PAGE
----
2016 Annual Survey of Philippine Business and Industry (ASPBI) - Economy Wide All Establishments: Final Results

Reference Number: 

2019-273

Release Date: 

Friday, September 27, 2019

Wholesale and Retail Trade; Repair of Motor Vehicles and Motorcycles sector leads in terms of number of establishments

There were a total of 252,790 establishments in the formal sector of the Philippine economy in 2016, higher by 14.4 percent than the 220,923 establishments recorded in 2015.

Among sectors, Wholesale and Retail Trade; Repair of Motor Vehicles and Motorcycles topped the list with 115,998 establishments or almost half (45.9%) of the total establishments. Accommodation and Food Service Activities ranked second (30,889 or 12.2%), followed by Manufacturing (28,003 or 11.1%) and Education (14,006 or 5.5%). On the other hand, Electricity, Gas, Steam and Air Conditioning Supply (265 or 0.1%) and Mining and Quarrying (219 or 0.1%) had the least number of establishments. (Figure 1)

 

 

Manufacturing sector employs the highest number of workers

Total employment reached 6,282,210 workers in 2016, an increase of 7.5 percent from the 5,841,436 workers in 2015.

Manufacturing had the highest number of workers (1,277,400 or 20.3%), followed by Wholesale and Retail Trade; Repair of Motor Vehicles and Motorcycles (1,114,717 or 17.7%), and Administrative and Support Service Activities (1,053,054 or 16.8%). Mining and Quarrying recorded the least number of workers (32,892 or 0.5%). (Figure 2)

 

Manufacturing sector incurs the highest compensation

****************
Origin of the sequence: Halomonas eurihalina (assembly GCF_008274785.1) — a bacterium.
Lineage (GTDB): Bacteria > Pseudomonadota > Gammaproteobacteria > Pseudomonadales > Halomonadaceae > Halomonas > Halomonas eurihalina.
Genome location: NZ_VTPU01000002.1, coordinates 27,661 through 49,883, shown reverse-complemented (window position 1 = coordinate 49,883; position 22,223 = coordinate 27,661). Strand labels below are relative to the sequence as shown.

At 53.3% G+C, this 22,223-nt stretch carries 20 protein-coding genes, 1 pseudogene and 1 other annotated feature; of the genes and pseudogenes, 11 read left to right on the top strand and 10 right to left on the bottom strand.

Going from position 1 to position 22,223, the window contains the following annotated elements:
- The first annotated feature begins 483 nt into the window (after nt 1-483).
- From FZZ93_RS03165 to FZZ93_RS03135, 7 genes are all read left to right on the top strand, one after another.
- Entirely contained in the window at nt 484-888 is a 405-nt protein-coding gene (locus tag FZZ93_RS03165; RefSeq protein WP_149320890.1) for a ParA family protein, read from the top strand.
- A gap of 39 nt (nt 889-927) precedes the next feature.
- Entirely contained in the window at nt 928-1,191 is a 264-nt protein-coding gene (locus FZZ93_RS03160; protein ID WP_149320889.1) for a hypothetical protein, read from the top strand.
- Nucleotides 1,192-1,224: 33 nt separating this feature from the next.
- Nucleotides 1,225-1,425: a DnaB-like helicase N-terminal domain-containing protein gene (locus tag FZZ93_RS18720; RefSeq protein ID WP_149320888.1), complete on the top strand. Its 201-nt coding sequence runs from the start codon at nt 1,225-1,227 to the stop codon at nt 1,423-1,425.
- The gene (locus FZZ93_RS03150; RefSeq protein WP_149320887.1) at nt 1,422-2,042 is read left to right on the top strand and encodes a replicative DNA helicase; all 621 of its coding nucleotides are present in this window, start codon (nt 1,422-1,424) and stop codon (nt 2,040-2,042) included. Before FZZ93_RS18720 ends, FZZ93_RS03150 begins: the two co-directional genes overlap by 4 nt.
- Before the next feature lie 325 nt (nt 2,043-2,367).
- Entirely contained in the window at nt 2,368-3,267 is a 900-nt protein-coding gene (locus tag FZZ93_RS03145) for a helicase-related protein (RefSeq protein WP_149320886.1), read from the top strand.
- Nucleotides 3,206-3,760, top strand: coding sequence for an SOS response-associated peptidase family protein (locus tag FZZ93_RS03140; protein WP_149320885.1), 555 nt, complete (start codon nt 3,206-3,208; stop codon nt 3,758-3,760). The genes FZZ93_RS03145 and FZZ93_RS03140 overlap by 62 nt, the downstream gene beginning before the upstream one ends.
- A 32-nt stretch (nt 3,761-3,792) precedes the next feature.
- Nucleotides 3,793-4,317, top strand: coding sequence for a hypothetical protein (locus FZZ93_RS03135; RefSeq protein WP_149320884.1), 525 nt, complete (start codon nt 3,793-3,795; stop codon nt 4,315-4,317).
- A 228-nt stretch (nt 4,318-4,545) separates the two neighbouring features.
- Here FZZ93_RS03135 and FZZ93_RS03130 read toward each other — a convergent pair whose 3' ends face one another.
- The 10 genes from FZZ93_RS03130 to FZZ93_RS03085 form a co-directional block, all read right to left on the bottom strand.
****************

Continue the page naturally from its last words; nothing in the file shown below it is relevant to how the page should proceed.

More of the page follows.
Total compensation paid to employees in 2016 amounted to PHP1.6 trillion, an increase of  7.2 percent from PHP1.5 trillion in 2015.

Manufacturing paid the highest compensation of PHP353.6 billion, comprising more than   one-fifth or 21.6 percent of the total compensation of all sectors in 2016. Administrative and Support Service Activities and Financial and Insurance Activities followed with PHP260.5 billion (15.9%) and PHP215.0 billion (13.1%), respectively. Other Service Activities paid the least amount of compensation with PHP9.6 billion or 0.6 percent of the total.

The average annual compensation of PHP265,094 per paid employee decreased by 0.1 percent from PHP265,487 posted in 2015. Workers in Electricity, Gas, Steam and Air Conditioning Supply sector received the highest average annual compensation of PHP752,712 per paid employee. Information and Communication sector placed second (PHP604,990) followed by Professional, Scientific and Technical Activities (PHP501,676). (Figure 3)

 

Manufacturing sector emerges as top income earner

Total income earned by establishments in 2016 amounted to PHP16.0 trillion, an increase of 6.2 percent from PHP15.1 trillion total income earned in 2015.

Three sectors reached the trillion mark in terms of total income: Manufacturing, Wholesale and Retail Trade; Repair of Motor Vehicles and Motorcycles, and Financial and Insurance Activities. Manufacturing, which had the highest income of PHP4.9 trillion in 2016, accounted for 30.8 percent of the total income. Wholesale and Retail Trade; Repair of Motor Vehicles and Motorcycles with an earning of PHP4.1 trillion (25.3%) placed second while Financial and Insurance Activities placed third (PHP1.6 trillion or 10.0%). (Figure 4)

Meanwhile, Arts, Entertainment and Recreation sector recorded the highest growth (63.2%) in total income, increasing from PHP158.9 billion in 2015 to PHP259.3 billion in 2016.

 

Manufacturing sector incurs the highest expense

Total expenses incurred in 2016 amounted to PHP13.7 trillion, a 6.1 percent increment from the PHP12.9 trillion expense in 2015.

Manufacturing registered the highest expense amounting to PHP4.3 trillion or 31.5 percent of the total expenses. Wholesale and Retail Trade; Repair of Motor Vehicles and Motorcycles ranked second (PHP3.9 trillion or 28.2%), followed by Financial and Insurance Activities (PHP1.0 trillion or 7.6%). (Figure 4)